Development of ultraviolet photodissociation based tandem mass spectrometry methods for the characterization of protein macromolecular structures and glycolipids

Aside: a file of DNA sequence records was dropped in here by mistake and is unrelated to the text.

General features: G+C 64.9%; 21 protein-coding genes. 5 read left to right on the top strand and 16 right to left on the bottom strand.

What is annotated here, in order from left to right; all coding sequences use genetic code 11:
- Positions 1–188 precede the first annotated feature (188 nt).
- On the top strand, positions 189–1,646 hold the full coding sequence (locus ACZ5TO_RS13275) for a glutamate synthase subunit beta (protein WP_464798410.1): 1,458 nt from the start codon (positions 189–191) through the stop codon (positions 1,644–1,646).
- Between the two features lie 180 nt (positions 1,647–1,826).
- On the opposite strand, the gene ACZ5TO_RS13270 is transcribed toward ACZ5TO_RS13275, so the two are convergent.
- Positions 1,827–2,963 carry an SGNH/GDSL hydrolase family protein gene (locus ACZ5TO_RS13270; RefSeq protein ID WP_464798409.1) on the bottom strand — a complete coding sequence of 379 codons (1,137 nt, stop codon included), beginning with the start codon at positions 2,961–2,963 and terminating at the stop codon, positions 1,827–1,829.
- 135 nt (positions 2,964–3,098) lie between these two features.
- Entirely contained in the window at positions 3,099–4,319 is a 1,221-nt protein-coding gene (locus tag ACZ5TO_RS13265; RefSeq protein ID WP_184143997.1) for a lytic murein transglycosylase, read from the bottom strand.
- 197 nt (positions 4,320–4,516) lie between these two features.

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Photon-based tandem mass spectrometry provides a versatile ion activation strategy for the analysis of polypeptides, proteins, and lipids. 351-nm ultraviolet photodissociation mass spectrometry (UVPD-MS) is a facile and selective tandem dissociation technique used to elucidate chromophore-modified peptides within large mixtures. A bis-aryl chromogenic chemical probe was utilized to target solvent exposed primary amine residues within native protein states. Collision-induced dissociation (CID) was employed to indiscriminatly characterize the complete proteolytic digest while chromophore containing peptides were selectively dissociated with 351-nm UVPD; thus streamlining the identification of targeted peptides with structurally informative residues. Protein amine residue reactivities were then compared with predicted solvent exposures to elucidate protein tertiary structures, their mechanistic properties, and ligand-binding interactions. High-energy 193-nm UVPD is a fast, high-energy tandem mass spectrometry method and frequently generates fragment ions typically inaccessible to CID-based methods. Native mass spectrometry was coupled to top-down 193-nm UVPD for the gas phase characterization of non-covalent protein-ligand and protein-protein complexes. This method yielded a unique array of fragment ions for a comprehensive analysis of protein structures. UVPD of non-covalent complexes generated many polypeptide backbone fragments to characterize the primary sequence of proteins. Furthermore, top-down UVPD engendered cleavages with intact electrostatic interactions; this provided insight into the binding interfaces within protein-ligand complexes and the higher order structural architectures of oligomeric complexes. High-resolution 193-nm UVPD was paired with high performance liquid chromatography (LC) for the streamlined structural analysis of amphiphilic glycolipids within complex mixtures. For all glycolipids, UVPD provided the most comprehensive structural analysis tool by affording a diverse array of fragment ions to characterize both hydrophobic and hydrophilic moieties. UVPD based LC-MS separations of gangliosides shed light on the ceramide lipid bases, glycan moieties, and their isobaric structural variants. UVPD activation of lipid A and lipooligosaccharides (LOS) compounds generated a mixture of C-C, C-O, and C-N fragment ions to illustrate the hydrophobic acyl structures, while cleavages within the glycosidic, and cross-ring cleavages allowed the determination of acylation patterns. Novel LC-MS separation strategies were developed to elucidate and structurally characterize complex mixtures of lipopolysaccharide containing compounds.